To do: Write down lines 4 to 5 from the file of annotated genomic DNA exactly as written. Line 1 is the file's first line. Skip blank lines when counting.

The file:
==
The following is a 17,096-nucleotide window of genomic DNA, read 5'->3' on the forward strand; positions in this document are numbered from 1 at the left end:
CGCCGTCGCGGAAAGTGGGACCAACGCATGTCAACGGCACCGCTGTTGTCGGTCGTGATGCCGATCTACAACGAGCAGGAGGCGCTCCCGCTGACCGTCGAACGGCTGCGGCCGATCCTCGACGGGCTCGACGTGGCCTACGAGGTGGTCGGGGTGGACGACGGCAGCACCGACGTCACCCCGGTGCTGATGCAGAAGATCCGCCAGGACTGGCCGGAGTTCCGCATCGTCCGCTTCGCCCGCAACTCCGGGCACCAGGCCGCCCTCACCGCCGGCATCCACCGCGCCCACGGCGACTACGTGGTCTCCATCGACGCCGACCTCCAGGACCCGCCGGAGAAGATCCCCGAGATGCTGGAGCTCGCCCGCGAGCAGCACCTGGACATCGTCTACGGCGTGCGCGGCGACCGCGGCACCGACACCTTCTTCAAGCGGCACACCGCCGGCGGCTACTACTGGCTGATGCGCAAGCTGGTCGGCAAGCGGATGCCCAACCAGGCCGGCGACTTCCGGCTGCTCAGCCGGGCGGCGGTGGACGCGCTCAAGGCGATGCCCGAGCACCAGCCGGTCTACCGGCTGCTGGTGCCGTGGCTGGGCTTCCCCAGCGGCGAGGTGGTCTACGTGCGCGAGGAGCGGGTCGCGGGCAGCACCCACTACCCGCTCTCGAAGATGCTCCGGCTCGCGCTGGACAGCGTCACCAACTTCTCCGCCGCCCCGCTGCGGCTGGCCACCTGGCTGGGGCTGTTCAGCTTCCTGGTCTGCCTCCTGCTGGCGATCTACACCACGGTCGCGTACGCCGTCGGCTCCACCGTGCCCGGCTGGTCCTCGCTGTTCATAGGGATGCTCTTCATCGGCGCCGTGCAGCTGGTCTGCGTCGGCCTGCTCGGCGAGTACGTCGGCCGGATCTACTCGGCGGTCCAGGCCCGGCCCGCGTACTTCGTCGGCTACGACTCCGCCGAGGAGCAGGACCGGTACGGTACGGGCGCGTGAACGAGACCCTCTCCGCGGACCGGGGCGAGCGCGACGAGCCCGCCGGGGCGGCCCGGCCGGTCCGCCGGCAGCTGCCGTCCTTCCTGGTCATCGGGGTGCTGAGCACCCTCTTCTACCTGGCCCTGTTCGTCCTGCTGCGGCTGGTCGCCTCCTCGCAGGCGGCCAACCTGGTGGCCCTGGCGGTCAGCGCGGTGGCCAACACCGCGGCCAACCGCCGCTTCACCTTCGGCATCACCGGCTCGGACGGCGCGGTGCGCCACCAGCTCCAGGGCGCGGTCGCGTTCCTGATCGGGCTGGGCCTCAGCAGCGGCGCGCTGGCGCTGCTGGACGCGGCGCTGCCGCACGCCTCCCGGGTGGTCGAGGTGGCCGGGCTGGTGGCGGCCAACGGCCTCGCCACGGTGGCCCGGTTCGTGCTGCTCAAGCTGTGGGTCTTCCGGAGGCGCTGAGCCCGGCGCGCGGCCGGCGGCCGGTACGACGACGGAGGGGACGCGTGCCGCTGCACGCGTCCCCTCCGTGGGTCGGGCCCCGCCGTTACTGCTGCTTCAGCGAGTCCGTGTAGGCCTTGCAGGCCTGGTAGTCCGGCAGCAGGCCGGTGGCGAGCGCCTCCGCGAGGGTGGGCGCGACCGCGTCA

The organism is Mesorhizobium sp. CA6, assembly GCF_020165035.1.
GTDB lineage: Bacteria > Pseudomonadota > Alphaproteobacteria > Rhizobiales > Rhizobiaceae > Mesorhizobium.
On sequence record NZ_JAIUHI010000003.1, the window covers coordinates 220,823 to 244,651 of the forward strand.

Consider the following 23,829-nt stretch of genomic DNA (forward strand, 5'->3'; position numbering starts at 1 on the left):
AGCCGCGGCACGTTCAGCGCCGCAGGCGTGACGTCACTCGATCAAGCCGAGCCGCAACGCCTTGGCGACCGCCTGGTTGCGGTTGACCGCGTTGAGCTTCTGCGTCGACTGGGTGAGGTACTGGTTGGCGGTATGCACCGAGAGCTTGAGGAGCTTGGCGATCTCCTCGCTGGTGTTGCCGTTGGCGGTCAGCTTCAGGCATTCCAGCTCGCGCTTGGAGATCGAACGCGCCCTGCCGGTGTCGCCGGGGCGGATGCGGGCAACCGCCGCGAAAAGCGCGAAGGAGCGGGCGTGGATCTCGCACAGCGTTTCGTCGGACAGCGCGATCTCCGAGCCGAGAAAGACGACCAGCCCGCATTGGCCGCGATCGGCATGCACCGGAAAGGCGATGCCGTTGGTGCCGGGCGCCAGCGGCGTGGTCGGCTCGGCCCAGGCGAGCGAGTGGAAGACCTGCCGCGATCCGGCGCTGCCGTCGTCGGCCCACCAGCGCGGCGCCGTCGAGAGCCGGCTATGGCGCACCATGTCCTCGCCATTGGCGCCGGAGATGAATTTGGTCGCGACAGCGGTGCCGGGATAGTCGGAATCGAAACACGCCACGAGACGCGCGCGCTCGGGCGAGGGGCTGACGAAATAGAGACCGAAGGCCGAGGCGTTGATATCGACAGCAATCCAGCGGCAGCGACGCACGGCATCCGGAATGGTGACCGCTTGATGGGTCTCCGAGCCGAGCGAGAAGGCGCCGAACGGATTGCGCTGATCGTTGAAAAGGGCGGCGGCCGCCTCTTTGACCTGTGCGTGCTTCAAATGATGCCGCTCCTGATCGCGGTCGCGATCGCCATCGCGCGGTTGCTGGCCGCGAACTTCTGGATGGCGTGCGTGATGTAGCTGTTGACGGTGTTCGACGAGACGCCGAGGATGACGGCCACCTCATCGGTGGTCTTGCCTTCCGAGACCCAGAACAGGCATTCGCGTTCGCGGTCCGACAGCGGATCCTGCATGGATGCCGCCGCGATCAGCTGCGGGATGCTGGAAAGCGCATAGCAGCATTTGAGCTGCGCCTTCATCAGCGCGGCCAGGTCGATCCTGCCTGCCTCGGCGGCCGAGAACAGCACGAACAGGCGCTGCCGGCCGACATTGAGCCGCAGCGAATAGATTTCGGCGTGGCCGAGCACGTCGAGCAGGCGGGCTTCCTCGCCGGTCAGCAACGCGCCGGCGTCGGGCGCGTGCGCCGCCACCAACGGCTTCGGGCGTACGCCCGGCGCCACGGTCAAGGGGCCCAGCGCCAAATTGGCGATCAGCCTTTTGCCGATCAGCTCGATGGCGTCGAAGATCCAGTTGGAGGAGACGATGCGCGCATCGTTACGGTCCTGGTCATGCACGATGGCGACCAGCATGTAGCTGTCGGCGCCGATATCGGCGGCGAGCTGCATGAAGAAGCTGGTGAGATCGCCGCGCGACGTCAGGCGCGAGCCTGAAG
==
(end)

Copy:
GTDB lineage: Bacteria > Pseudomonadota > Alphaproteobacteria > Rhizobiales > Rhizobiaceae > Mesorhizobium.
On sequence record NZ_JAIUHI010000003.1, the window covers coordinates 220,823 to 244,651 of the forward strand.